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Research for Secure Development and Success of Missions Ensuring the safety of space missions now and in the futureResearch on observation technology of space debris

Overview of research

The amount of space debris in orbit is increasing year by year, and such objects could seriously endanger future space activities. The Research and Development Directorate of JAXA is developing technologies for the active removal of large debris from space, such as dead satellites and the upper, spent stages of rockets. In order to develop such technologies, understanding the motion of large objects in advance is important. Thus, we are developing direct imaging technology for large objects in space by using the 60-cm telescope of JAXA’s optical observation facility at Mt. Nyukasa (Fig. 1).

Fig.1. 60cm telescope for the direct imaging of the target

Our main objective is to take precise images of fast-moving targets and to determine their shape and motion. Our technology to determine the motion of targets from changes in their brightness uses a scale model of the target and lighting to simulate sunlight (Fig. 2).

Fig.2. Optical simulator to create the data of brightness changes of the target

The CG technology for simulating brightness changes is also being developed (Fig. 3). These technologies will contribute to a better understanding of the motion of space debris for active debris removal.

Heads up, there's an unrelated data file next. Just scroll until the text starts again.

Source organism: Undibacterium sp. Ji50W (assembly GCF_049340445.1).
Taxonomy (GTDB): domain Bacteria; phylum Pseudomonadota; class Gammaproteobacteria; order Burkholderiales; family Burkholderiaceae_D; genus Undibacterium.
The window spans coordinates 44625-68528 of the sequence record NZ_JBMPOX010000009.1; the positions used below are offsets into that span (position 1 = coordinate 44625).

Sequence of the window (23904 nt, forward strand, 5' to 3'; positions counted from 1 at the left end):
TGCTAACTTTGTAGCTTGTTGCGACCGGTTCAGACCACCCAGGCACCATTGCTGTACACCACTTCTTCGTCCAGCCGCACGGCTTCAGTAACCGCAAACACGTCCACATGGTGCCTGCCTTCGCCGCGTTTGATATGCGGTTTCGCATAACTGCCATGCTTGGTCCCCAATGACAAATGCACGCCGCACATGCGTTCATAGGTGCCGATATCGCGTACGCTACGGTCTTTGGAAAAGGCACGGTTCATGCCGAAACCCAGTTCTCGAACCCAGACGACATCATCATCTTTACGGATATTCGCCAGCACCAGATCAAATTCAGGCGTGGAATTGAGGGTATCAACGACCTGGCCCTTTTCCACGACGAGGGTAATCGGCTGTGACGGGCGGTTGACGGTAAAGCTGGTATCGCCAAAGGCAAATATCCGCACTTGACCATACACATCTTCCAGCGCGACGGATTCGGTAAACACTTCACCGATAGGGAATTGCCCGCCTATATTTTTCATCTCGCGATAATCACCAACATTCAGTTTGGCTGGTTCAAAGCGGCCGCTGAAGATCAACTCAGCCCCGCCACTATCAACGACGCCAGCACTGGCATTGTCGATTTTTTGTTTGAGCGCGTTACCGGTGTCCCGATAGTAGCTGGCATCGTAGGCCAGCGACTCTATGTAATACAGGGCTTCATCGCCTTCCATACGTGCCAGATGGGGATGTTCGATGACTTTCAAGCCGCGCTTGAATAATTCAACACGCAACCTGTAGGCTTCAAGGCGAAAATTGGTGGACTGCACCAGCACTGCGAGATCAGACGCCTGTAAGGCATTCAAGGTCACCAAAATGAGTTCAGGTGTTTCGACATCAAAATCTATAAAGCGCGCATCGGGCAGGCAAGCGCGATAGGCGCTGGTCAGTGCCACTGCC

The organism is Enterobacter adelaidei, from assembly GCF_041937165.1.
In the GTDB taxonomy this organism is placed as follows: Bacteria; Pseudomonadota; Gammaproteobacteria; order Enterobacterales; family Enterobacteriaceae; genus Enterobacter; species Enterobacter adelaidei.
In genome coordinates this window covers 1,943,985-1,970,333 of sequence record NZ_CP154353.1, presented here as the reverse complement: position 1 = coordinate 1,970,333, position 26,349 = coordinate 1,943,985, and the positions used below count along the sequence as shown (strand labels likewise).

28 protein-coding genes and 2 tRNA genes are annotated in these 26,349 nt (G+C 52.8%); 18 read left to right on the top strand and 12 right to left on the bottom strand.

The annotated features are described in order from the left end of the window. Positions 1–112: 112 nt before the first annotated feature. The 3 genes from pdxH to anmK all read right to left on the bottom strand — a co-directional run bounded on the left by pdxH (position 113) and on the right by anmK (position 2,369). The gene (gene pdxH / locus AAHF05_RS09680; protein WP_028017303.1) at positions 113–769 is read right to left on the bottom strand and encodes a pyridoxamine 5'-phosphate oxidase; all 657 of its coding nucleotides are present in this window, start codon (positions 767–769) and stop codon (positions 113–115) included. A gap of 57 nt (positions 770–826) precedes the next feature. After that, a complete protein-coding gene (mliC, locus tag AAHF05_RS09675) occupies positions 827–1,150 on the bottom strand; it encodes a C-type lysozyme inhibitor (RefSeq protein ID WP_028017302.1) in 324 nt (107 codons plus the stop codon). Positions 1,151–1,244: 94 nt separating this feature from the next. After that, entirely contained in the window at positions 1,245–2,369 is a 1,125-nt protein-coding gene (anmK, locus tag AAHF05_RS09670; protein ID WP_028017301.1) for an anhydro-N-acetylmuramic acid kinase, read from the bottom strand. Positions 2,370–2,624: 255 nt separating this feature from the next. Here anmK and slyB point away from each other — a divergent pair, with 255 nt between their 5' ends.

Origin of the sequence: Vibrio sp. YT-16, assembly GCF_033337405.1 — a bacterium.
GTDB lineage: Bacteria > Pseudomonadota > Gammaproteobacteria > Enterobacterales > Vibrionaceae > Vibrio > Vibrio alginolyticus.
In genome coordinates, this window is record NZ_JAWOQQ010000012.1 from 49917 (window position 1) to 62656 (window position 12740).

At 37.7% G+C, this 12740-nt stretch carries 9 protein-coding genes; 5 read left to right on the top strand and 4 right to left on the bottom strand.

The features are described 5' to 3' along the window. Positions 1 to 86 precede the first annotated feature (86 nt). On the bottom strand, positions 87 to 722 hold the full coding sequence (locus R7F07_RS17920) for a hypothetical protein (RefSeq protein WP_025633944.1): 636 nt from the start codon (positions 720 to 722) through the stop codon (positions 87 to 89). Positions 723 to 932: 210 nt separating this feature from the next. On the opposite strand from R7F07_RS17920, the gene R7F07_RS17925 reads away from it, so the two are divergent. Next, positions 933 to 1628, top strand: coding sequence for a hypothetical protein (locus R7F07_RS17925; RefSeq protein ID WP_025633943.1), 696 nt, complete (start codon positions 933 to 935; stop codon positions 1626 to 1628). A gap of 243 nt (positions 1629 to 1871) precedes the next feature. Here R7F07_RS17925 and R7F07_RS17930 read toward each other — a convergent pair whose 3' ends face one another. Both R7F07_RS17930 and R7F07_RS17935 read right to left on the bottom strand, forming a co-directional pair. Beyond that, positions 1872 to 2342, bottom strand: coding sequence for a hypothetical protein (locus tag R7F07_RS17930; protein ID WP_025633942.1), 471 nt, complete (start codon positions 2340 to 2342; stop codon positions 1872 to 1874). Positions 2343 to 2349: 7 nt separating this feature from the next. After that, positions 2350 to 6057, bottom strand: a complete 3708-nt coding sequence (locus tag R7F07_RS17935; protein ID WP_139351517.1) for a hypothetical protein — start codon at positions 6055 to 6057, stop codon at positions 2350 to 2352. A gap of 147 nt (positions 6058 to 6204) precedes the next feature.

Fig.3. The simulated data created by CG.
CG for the data creation, the simulated data, and the actual observed data.

The minimum observable size of a piece of space debris is currently about 10 cm. The situation for smaller pieces of debris is unclear. The maximum protectable size for space-craft is a few mm. Narrowing the gap must be done by improving observation and protection technologies. We are thus developing optical observation technologies that allow us to observe objects among space debris that are smaller than 10 cm and to determine their orbits. These technologies will contribute to Japan’s system of space situational awareness and will also be applied to searching for near-Earth objects that may threaten to collide with Earth.

Research achievements


  • Yanagisawa, T., et al.: Detection of LEO Objects Using CMOS Sensor, Transactions of the JSASS Space Tech, Aerospace Technology Japan, Aerospace Tech. Japan, 14, ists30 (2016), pp. Pr_51-Pr_55.
  • Yanagisawa, T., et al.: Ground-based Optical Observation System for LEO Objects, Advances in Space Research, 56 (2015), pp.414-420.
  • Tagawa, M., Yanagisawa, T., et al.: Orbital objects detection algorithm using faint streaks, Advances in Space Research, 57 (2016), pp.929-937.
  • Yanagisawa, T., Kurosaki, H.: Shape and motion estimate of LEO debris using light curves, Advances in Space Research, 50 (2012), pp.136-145.
  • Yanagisawa, T., Kurosaki, H.: Detection of Faint GEO Objects Using JAXA’s Fast Analysis Methods, Transactions of the JSASS Space Tech, Aerospace Tech. Japan, 10 ists28 (2012), pp.Pr_29-35.
  • Yanagisawa, T., Umehara, H.: Strategy for detection of eccentric objects near the geosynchronous region, Acta Astronautica, 65 (2009), pp.1001-1006.
  • Yanagisawa, T., et al.: Automatic Detection Algorithm for Small Moving Objects, PASJ, 57 (2005), pp.399-408.